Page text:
When he realized his dilemma, Professor Lee Berger posted a Facebook advertisement. He was looking for small, skinny people. They must have no issue with claustrophobia and the must be fit. They must have climbing and caving experience. They must preferably have experience in the field of Palaeontology. They must be available to drop everything immediately and report to the site. They must be willing to work for next to nothing and they must be willing to live for some time in primitive conditions.

Wow! With all those restricting criteria one would think that Professor Berger got nothing but some ridicule and good-natured giggles. No, not so. More than 60 people applied almost immediately. Women. All of them. And so it came to be that Homo Naledi owes its well-deserved world wide fame to six skinny, highly talented, driven women who knows how to camp and to crawl through some really narrow spaces. The Naledi in Homo Naledi means “star” in Sotho but perhaps the real stars are those six women. We salute you!

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How important is Small Business Development?

Last week I was privileged enough to meet with a Member of Parliament, our Shadow Minister of Small Business. He came to chat with me about the work we do, and about the various barriers facing SMMEs in our country.

I explained to him that in my opinion, there is far too much red tape for a small organisation to ever really know if they are abiding by all the applicable laws that are relevant to their organisation without the assistance of a professional consultancy. Even if they had to become okay with these, chances are that they will be amending, be revised or become obsolete in the next few months as our labour legislation and compliancy laws change often with the needs of our country ebbing.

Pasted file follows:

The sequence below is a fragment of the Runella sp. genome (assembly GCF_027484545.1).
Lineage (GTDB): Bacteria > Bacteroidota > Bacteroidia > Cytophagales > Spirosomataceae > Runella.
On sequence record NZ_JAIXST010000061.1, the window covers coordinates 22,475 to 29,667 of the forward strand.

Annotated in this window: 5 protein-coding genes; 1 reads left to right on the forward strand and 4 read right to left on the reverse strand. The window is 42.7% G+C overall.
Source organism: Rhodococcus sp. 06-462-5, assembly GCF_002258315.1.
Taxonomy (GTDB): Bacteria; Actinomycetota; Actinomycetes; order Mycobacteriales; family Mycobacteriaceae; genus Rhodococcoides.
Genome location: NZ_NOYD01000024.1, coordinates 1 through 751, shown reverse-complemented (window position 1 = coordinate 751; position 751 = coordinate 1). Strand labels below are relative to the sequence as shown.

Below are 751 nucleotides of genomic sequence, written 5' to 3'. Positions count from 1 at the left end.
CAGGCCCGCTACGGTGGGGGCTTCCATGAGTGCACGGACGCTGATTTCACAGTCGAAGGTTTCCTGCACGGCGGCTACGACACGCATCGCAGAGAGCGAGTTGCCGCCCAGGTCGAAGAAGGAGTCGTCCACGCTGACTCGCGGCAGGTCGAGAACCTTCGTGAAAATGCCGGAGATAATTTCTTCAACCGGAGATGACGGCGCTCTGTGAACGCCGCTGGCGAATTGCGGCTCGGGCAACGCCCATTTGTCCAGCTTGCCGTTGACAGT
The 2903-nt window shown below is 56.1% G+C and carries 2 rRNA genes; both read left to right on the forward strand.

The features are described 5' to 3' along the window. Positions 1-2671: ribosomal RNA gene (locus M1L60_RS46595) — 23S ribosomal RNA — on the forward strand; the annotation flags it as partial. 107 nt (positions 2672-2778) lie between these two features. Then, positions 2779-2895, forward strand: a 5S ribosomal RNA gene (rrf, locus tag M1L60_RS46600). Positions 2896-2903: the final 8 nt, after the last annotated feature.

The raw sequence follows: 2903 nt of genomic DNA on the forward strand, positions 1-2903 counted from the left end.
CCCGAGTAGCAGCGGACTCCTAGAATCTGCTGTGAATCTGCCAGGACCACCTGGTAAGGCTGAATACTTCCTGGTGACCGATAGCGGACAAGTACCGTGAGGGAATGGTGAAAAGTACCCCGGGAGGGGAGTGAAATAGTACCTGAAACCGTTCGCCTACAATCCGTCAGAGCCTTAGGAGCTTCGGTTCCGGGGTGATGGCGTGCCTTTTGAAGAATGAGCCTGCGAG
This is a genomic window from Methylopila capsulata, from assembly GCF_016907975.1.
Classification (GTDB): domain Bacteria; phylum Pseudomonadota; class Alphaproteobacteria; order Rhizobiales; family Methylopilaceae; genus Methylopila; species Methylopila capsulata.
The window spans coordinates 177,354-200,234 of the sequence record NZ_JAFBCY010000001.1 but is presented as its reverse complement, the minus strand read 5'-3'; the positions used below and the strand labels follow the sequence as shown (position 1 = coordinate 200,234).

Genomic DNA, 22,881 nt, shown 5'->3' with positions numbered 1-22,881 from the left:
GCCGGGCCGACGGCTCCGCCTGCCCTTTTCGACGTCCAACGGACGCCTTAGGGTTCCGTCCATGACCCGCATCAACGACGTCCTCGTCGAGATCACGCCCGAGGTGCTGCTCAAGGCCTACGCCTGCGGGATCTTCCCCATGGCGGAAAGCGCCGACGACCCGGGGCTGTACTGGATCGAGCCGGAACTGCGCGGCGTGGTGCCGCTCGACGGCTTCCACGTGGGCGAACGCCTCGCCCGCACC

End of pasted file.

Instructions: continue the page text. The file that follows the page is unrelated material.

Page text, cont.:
So one can never be totally guaranteed as an SMME that you are indeed ticking all the boxes without a specialist keeping them in the know.

South Africa – The Importance of Small Business

As a country it is more vital than ever to reform, to redress, and to carry on growing our country, and this can only be possible with small businesses growing and thriving, and mentoring other small businesses to grow and thrive and employ more and more people. Traditionally, the economy and indeed the world’s economy depended on large organisations to employ and to train, and to develop. Today the grid has changed and tipped, begging SMMEs to prosper, to train and to employ.

This is the way of the future and the only way that we can ever assist our youth in being trained, by implementing Learnerships in our SMMEs, transferring skills, and opening doors to young entrepreneurs to pursue their own dreams of small business.

Don’t ever give up on your dreams, small business owners. Weather the storm and continue to look at the big picture and the end result, and it WILL become your reality!

Author: HAYLEY HYND – follow my blog!

I am an HR expert, specialising in areas of compliance. I am fiercely passionate about relationships, particularly family relationships, and parental relationships with children. I am a mentor and coach and find great satisfaction in growing people.